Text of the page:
The world’s first floating offshore wind farm, located roughly 25 kilometers off the coast of Peterhead, Scotland, powered up on October 18, delivering electricity to the Scottish grid.
Hywind Scotland was developed by Norwegian oil company Statoil based on the results of an eight-year demonstration project located off the shore of Karmøy, Norway. The new farm (Figure 5) consists of five 6-MW floating wind turbines covering about four square kilometers of water at depths between 95 meters and 129 meters. The farm has a total installed capacity of 30 MW. According to Statoil, the wind farm will power approximately 20,000 households.
Each turbine is 253 meters high, 78 meters of which are below the surface. The turbines have a rotor diameter of 154 meters with blades that are 75 meters long. Each turbine weighs about 12,000 tonnes and is secured to the sea floor with 15 suction anchors, each of which is connected to the turbine by 2,400-meter-long chains.
Statoil partnered with Masdar on the Hywind Scotland project, investing a combined $2 billion. Hywind Scotland’s price tag represents a 60% to 70% cost reduction from the Hywind Demo project.
The Hywind turbines are suitable for water up to 800 meters deep, opening up areas previously inaccessible for offshore wind. Conventional offshore wind turbines must be embedded in the sea floor, limiting their use to relatively shallow areas near shore. Areas with a narrow continental shelf, such as the West Coast of the U.S., are all but inaccessible to conventional offshore wind.
Advances in floating offshore wind, therefore, open up new, potentially lucrative markets to the offshore wind industry. According to Statoil’s floating offshore wind market outlook, key markets for Hywind technology are in Europe, Japan, and the U.S. West Coast. The company’s estimates show that the technical potential for floating wind power is 6,959 GW for Europe, the U.S., and Japan combined. Of high potential markets, Statoil believes Japan can have 3.5 GW installed by 2030, followed by 2.9 GW in France, 2 GW in the U.S., and 1.9 GW in Ireland/UK.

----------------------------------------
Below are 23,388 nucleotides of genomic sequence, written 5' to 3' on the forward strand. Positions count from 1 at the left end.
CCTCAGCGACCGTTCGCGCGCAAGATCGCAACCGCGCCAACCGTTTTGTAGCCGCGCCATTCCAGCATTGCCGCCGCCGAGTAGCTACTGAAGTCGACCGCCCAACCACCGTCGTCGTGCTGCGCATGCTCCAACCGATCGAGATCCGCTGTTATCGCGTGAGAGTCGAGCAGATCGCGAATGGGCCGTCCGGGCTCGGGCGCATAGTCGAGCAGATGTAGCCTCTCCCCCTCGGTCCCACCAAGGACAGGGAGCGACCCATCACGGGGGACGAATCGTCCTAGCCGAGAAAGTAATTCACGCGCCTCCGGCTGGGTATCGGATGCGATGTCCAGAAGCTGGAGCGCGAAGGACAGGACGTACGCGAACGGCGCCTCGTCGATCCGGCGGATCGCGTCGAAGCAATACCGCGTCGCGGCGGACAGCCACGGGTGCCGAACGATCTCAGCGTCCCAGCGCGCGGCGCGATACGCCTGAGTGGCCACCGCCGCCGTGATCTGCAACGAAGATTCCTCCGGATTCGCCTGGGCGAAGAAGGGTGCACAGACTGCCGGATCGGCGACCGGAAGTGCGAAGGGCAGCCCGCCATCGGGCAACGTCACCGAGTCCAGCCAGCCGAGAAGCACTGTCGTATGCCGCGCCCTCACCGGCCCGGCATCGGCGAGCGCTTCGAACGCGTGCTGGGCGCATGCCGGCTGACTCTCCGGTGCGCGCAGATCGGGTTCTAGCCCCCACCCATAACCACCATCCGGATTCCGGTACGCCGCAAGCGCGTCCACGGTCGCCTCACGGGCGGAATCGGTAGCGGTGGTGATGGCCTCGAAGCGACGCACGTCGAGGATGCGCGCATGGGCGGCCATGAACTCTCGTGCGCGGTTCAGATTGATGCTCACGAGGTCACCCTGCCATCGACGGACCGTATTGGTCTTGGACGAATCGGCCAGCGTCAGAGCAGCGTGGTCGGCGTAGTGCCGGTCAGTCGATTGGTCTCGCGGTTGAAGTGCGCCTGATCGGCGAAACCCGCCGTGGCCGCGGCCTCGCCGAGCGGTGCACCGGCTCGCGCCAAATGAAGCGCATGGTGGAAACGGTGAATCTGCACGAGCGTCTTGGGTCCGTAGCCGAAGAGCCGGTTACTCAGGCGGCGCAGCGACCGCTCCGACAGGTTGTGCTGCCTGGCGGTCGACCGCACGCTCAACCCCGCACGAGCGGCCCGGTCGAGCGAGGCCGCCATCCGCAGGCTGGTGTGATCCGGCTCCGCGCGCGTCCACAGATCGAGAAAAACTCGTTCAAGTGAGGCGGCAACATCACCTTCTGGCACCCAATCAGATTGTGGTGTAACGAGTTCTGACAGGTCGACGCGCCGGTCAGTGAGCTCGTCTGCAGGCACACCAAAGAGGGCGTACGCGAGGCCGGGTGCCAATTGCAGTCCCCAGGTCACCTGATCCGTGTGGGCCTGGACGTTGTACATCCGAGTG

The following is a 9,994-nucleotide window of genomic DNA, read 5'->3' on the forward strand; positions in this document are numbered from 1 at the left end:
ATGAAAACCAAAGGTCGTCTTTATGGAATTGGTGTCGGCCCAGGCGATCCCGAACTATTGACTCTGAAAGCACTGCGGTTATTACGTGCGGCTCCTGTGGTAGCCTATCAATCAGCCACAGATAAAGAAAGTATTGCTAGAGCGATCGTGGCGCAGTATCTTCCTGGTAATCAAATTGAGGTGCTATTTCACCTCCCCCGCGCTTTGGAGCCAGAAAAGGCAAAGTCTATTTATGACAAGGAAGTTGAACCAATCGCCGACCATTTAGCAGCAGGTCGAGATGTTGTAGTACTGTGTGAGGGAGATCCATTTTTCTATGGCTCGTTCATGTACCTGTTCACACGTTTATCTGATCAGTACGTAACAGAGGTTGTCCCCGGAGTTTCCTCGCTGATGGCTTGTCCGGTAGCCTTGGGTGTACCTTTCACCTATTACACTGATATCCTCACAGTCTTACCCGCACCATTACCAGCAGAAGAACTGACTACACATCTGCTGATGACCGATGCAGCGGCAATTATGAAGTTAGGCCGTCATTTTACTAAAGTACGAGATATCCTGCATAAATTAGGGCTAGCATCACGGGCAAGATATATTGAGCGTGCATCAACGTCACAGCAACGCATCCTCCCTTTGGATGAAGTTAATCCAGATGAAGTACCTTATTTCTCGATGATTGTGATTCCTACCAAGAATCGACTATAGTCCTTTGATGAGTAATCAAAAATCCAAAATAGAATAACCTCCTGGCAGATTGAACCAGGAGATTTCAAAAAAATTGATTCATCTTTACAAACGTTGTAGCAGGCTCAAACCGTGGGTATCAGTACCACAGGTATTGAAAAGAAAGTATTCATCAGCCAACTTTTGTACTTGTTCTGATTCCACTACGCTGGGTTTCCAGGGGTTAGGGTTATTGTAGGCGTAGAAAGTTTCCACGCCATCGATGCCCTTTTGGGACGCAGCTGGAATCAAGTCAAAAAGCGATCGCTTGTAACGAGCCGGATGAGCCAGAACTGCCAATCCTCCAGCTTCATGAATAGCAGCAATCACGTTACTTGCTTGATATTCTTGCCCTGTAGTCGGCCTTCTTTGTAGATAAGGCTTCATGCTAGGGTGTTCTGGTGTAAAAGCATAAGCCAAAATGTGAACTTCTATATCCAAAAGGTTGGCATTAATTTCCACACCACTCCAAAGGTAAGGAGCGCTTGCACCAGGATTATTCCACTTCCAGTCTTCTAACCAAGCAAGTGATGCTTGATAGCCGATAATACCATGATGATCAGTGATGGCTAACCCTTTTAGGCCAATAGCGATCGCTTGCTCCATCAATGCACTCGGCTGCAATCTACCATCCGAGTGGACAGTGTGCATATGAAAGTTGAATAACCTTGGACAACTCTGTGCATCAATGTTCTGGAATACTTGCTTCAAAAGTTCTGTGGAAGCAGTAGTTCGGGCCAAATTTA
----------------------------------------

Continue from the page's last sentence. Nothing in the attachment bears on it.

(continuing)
The outlook notes that not only would floating wind introduce a new product in places like the U.S. and Japan, but that there is an existing demand just waiting to be filled. “Here, floating installations could be a game changer, and the key to meeting renewables ambitions. For example, California has set a target of 50% renewable energy, while in Japan, the shift away from nuclear power will drive the need for new and reliable energy supplies,” the outlook says.
Statoil is already working to develop its next large-scale project, a full-scale floating wind farm that will likely be located in Ireland, France, off the U.S. West Coast, Japan, or possibly Norway.
Statoil predicts that floating offshore wind, though it is in its infancy, will see the same significant cost reductions that onshore and conventional offshore wind have seen in recent years.
—Abby L. Harvey is a POWER reporter.